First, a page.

Tesfaye Yadete, who’s finishing his second year at the UNLV School of Medicine, calls himself “the luckiest person you’ll ever meet.”
It’s difficult to argue with his assessment.
Yet his start in life was anything but auspicious -- his early years with his family on the African continent could be described, at best, as a hard, hand-to-mouth existence.
But because an Ethiopian friend entered his name in a visa lottery and several complete American strangers gave him a helping hand, helping him help himself, he’s now on the precipice of entering one of America’s most valued professions.
“I don’t know why I’m so lucky,” the 40-year-old Yadete says. “I do know I’m very thankful to many wonderful people...Their gestures of love have inspired me to do the same for others in need.”
He grew up in a tiny two bedroom home in Ziway, Ethiopia, the youngest of nine children of a farmer who struggled to care for his family with a few cows, goats and sheep -- and money he made from going into the forest to cut down trees that could be used for construction.
“My father would wake up early in the morning and go to the forest with a cart pulled by ‘Mola,’ our donkey, and only come back after sunset with the wood he collected,” Yadete recalls. “Besides cooking for the entire family and doing the entire housework, my mother would sell ‘Tela,’ a traditional homemade soft drink to help my father make ends meet.”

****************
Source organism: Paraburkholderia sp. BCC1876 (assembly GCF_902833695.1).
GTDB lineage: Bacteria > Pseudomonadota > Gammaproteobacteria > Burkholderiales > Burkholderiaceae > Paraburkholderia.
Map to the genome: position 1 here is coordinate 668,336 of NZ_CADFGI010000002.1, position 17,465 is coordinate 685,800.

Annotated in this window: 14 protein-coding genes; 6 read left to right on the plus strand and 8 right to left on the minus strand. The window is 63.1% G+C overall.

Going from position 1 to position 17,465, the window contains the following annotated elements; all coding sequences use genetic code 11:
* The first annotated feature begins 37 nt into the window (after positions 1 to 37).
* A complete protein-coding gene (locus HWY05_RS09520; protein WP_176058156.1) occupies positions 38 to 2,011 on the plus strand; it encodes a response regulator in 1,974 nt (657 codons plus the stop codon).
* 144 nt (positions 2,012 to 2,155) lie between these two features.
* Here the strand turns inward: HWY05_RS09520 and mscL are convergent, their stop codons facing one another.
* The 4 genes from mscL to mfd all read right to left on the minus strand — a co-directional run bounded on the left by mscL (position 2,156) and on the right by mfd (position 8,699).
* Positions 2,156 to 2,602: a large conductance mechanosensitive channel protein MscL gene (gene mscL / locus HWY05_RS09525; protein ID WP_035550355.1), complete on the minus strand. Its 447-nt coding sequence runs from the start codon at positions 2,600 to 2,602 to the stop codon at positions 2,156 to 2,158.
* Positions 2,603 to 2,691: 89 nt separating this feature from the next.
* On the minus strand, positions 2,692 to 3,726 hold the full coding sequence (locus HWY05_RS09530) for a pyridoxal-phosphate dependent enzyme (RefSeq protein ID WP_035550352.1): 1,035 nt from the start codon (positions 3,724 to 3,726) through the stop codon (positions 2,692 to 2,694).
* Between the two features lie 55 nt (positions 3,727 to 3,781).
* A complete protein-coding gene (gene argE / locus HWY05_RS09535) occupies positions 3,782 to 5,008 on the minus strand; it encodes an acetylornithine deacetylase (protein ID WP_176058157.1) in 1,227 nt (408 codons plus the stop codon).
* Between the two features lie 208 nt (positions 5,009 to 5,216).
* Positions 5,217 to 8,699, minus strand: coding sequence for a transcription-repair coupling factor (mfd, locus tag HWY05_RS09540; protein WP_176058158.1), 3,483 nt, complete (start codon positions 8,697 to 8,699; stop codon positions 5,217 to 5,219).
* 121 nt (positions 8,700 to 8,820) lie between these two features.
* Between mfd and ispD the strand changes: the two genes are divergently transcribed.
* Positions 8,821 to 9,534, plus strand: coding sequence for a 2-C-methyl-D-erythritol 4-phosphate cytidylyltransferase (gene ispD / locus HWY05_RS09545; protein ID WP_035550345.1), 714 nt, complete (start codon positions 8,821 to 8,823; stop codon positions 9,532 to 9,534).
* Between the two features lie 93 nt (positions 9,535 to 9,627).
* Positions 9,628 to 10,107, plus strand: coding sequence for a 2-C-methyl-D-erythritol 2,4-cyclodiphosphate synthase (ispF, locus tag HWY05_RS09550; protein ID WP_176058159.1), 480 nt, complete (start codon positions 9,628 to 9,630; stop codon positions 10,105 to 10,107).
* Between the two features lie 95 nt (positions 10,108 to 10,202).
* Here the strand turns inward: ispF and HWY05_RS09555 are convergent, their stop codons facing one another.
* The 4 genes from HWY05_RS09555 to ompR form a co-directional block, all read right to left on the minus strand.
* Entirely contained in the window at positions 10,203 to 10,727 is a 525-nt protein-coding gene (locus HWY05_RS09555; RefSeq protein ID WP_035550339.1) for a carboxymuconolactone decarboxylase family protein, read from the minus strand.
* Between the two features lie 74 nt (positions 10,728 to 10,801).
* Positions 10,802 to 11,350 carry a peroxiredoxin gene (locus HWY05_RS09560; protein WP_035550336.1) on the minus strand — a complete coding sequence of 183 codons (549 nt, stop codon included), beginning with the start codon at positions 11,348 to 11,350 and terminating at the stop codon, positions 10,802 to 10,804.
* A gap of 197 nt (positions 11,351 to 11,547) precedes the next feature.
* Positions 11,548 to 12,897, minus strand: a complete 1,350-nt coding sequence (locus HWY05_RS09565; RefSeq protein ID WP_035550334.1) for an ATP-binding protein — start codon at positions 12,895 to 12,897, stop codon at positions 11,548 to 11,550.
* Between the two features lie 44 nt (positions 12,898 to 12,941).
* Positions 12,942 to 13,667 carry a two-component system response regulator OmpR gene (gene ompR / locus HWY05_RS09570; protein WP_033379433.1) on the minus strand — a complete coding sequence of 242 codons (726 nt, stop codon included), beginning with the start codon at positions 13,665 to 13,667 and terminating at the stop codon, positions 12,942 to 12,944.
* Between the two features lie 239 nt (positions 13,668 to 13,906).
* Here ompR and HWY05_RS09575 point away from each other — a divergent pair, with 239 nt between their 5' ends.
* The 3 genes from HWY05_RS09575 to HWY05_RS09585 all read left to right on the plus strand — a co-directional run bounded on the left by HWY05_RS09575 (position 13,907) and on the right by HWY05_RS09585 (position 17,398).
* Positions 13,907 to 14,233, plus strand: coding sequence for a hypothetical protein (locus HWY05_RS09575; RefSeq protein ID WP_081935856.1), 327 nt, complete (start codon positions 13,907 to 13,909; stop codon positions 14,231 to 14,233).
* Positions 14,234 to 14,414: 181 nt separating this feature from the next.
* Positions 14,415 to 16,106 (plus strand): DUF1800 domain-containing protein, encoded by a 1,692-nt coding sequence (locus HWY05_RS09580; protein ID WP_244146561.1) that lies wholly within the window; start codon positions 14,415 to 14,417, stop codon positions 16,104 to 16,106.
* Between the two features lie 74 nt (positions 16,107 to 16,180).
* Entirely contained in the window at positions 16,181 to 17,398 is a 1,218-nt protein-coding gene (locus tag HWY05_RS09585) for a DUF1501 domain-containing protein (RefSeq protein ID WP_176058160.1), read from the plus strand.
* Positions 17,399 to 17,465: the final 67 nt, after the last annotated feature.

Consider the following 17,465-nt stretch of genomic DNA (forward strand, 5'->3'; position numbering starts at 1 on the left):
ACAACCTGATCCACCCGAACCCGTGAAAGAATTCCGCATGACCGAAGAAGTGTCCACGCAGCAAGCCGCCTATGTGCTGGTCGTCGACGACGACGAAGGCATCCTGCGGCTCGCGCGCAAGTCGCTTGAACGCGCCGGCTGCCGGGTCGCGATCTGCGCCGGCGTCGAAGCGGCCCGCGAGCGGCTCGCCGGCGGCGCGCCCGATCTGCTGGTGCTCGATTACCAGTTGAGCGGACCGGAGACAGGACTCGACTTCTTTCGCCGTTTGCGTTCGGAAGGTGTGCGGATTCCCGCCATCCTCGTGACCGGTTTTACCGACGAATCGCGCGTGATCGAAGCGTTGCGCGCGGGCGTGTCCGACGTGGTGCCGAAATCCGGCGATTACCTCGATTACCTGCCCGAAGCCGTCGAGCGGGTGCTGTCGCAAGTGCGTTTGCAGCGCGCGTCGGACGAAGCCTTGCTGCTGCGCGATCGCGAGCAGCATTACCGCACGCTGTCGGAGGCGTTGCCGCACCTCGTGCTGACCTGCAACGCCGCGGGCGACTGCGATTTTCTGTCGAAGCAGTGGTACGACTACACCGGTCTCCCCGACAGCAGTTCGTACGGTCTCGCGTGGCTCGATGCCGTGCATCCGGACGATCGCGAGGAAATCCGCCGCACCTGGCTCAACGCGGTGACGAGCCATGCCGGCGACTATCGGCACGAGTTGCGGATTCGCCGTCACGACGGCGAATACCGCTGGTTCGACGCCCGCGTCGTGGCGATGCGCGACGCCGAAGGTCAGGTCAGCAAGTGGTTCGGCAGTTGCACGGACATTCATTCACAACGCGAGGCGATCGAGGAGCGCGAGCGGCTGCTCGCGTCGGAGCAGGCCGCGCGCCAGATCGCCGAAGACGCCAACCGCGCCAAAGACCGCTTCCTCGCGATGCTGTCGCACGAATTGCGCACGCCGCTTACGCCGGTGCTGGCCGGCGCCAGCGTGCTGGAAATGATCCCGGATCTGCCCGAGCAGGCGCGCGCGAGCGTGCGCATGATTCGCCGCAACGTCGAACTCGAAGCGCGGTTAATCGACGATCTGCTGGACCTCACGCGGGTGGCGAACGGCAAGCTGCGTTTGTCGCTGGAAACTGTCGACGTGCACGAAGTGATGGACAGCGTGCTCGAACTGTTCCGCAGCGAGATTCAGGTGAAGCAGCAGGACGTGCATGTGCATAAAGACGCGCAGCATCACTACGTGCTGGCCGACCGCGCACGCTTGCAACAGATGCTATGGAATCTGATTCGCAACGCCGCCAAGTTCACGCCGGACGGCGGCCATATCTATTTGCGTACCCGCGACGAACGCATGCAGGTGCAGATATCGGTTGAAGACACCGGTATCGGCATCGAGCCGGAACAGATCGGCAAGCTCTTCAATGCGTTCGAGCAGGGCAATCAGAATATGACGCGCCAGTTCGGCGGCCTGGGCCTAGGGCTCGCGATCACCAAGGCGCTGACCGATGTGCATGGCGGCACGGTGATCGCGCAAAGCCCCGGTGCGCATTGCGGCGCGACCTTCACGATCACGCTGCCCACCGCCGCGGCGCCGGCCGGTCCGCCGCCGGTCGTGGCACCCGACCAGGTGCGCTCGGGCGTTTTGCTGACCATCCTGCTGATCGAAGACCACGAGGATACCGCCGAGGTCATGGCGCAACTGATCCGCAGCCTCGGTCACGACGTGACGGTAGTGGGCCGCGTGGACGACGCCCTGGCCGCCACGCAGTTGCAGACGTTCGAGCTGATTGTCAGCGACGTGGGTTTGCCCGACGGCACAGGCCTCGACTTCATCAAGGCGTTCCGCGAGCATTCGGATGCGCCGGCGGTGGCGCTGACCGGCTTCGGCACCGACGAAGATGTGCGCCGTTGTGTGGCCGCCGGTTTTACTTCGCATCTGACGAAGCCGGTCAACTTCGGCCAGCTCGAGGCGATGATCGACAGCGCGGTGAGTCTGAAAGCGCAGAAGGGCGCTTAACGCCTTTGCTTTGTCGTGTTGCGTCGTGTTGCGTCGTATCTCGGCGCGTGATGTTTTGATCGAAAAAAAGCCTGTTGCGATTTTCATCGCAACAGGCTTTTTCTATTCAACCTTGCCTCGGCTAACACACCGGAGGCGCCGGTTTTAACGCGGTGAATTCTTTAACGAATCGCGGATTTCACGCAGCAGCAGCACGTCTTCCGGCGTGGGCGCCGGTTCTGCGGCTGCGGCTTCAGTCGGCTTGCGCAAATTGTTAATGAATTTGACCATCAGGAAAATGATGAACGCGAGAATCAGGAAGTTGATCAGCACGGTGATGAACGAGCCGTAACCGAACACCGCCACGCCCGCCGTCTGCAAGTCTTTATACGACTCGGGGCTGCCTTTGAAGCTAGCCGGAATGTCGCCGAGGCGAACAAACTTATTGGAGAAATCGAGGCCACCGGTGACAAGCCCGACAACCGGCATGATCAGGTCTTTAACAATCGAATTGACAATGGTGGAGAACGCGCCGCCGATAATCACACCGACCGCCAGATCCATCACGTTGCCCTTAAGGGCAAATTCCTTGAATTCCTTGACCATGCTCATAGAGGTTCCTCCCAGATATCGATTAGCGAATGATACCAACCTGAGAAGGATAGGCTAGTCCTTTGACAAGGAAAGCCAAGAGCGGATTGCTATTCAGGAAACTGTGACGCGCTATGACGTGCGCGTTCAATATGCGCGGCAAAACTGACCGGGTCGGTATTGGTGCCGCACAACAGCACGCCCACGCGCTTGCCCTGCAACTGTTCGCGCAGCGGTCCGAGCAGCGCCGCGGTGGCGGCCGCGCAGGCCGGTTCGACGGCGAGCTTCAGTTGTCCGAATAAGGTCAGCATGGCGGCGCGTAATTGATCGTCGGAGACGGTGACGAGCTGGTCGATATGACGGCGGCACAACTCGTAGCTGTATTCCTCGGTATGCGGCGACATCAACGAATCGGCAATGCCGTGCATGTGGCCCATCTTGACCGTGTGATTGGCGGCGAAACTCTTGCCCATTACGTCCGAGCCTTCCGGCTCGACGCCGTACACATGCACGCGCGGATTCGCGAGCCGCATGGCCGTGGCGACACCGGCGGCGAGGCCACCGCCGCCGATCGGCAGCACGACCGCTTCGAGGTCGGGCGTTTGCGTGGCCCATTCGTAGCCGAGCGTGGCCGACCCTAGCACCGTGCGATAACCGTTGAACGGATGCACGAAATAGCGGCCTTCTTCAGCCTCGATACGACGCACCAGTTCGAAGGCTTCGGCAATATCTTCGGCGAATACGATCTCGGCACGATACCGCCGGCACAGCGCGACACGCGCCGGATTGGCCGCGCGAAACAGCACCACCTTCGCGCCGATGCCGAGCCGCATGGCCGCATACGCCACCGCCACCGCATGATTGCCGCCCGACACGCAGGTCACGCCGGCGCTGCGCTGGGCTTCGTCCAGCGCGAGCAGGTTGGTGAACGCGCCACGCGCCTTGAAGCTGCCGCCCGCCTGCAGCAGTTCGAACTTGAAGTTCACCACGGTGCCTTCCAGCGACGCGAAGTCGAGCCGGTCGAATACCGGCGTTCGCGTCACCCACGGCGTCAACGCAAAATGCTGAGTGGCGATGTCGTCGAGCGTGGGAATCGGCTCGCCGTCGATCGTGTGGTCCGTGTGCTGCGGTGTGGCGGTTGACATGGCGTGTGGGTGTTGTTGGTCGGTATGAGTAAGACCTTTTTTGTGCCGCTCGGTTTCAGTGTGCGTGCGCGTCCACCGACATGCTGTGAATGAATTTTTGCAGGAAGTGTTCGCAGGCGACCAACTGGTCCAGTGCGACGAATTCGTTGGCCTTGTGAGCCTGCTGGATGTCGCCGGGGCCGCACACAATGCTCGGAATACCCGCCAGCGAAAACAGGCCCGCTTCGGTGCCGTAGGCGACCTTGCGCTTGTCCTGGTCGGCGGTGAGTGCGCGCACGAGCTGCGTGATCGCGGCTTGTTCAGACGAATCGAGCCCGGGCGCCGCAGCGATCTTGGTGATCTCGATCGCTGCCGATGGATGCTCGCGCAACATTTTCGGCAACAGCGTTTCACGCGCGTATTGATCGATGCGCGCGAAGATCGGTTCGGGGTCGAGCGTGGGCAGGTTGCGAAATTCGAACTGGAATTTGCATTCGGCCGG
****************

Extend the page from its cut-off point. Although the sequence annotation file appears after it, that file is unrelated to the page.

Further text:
As a youngster, Yadete tended the sheep on the farm, and he talked his father into letting him attend elementary school. Because his siblings worked the farm and Yadette’s contributions to the farm were limited by his age and size, his dad enrolled him in school.
“I loved school...It did not matter to me that I wore ‘truck-tire’ sandals fabricated by my father or homemade clothes handed down from older brothers. Walking a few miles to school was the least of my concerns. Getting good grades became my way of honoring my family’s sacrifices.”
Yadete says his father also served as a traditional medicine man in their village. “Whenever someone needed medicine he went to the forest and brought back special plants for specific illnesses. A tenet of his practice was the use of holy water. He said his medicine would not work without it...My father, who named me Tesfaye (my hope) ...called me doctor because I had done well in school and...because he would have liked me to become a doctor.”
As a teen, Yadete dreamed of getting a higher education overseas, but he says he knew such a dream was improbable. What he didn’t know, however, was that he had a chance of becoming one of the beneficiaries of the American Diversity Immigrant Visa program, which was designed to diversify the immigrant population in the United States. Also known as the green card lottery, those who are selected are able to receive a U.S. permanent resident (green) card.